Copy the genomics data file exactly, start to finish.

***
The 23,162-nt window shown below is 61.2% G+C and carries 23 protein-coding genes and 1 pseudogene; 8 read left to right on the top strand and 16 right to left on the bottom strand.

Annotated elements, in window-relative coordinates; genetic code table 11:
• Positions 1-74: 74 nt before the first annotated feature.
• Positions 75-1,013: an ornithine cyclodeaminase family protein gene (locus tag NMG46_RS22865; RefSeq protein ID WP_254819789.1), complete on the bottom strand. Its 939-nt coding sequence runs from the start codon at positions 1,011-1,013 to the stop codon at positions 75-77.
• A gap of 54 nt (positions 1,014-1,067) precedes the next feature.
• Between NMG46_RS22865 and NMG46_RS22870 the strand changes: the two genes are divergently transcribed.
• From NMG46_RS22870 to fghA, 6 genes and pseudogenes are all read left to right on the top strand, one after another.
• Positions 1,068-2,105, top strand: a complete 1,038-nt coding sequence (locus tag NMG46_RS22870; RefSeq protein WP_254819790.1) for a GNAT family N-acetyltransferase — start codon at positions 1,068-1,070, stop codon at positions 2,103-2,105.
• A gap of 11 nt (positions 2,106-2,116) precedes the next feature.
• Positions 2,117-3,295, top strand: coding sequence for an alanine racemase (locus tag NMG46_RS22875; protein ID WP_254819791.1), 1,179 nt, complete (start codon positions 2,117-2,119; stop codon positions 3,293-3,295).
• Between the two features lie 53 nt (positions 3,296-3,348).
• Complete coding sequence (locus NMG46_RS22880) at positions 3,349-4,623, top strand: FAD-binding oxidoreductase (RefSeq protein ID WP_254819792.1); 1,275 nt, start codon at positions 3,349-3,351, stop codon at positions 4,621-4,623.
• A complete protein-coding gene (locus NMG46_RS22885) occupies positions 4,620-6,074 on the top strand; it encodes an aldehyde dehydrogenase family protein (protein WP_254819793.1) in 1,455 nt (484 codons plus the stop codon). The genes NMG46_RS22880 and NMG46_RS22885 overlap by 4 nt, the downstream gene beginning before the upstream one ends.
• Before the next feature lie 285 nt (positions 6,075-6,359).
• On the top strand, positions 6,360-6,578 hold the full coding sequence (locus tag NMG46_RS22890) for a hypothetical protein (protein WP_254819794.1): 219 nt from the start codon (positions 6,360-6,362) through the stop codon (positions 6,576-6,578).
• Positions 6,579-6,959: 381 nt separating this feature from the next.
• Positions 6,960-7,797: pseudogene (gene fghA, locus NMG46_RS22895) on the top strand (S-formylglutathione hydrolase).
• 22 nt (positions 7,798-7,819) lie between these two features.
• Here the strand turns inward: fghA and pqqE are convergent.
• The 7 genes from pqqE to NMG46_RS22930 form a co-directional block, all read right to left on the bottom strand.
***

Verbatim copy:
The 23,162-nt window shown below is 61.2% G+C and carries 23 protein-coding genes and 1 pseudogene; 8 read left to right on the top strand and 16 right to left on the bottom strand.

Annotated elements, in window-relative coordinates; genetic code table 11:
• Positions 1-74: 74 nt before the first annotated feature.
• Positions 75-1,013: an ornithine cyclodeaminase family protein gene (locus tag NMG46_RS22865; RefSeq protein ID WP_254819789.1), complete on the bottom strand. Its 939-nt coding sequence runs from the start codon at positions 1,011-1,013 to the stop codon at positions 75-77.
• A gap of 54 nt (positions 1,014-1,067) precedes the next feature.
• Between NMG46_RS22865 and NMG46_RS22870 the strand changes: the two genes are divergently transcribed.
• From NMG46_RS22870 to fghA, 6 genes and pseudogenes are all read left to right on the top strand, one after another.
• Positions 1,068-2,105, top strand: a complete 1,038-nt coding sequence (locus tag NMG46_RS22870; RefSeq protein WP_254819790.1) for a GNAT family N-acetyltransferase — start codon at positions 1,068-1,070, stop codon at positions 2,103-2,105.
• A gap of 11 nt (positions 2,106-2,116) precedes the next feature.
• Positions 2,117-3,295, top strand: coding sequence for an alanine racemase (locus tag NMG46_RS22875; protein ID WP_254819791.1), 1,179 nt, complete (start codon positions 2,117-2,119; stop codon positions 3,293-3,295).
• Between the two features lie 53 nt (positions 3,296-3,348).
• Complete coding sequence (locus NMG46_RS22880) at positions 3,349-4,623, top strand: FAD-binding oxidoreductase (RefSeq protein ID WP_254819792.1); 1,275 nt, start codon at positions 3,349-3,351, stop codon at positions 4,621-4,623.
• A complete protein-coding gene (locus NMG46_RS22885) occupies positions 4,620-6,074 on the top strand; it encodes an aldehyde dehydrogenase family protein (protein WP_254819793.1) in 1,455 nt (484 codons plus the stop codon). The genes NMG46_RS22880 and NMG46_RS22885 overlap by 4 nt, the downstream gene beginning before the upstream one ends.
• Before the next feature lie 285 nt (positions 6,075-6,359).
• On the top strand, positions 6,360-6,578 hold the full coding sequence (locus tag NMG46_RS22890) for a hypothetical protein (protein WP_254819794.1): 219 nt from the start codon (positions 6,360-6,362) through the stop codon (positions 6,576-6,578).
• Positions 6,579-6,959: 381 nt separating this feature from the next.
• Positions 6,960-7,797: pseudogene (gene fghA, locus NMG46_RS22895) on the top strand (S-formylglutathione hydrolase).
• 22 nt (positions 7,798-7,819) lie between these two features.
• Here the strand turns inward: fghA and pqqE are convergent.
• The 7 genes from pqqE to NMG46_RS22930 form a co-directional block, all read right to left on the bottom strand.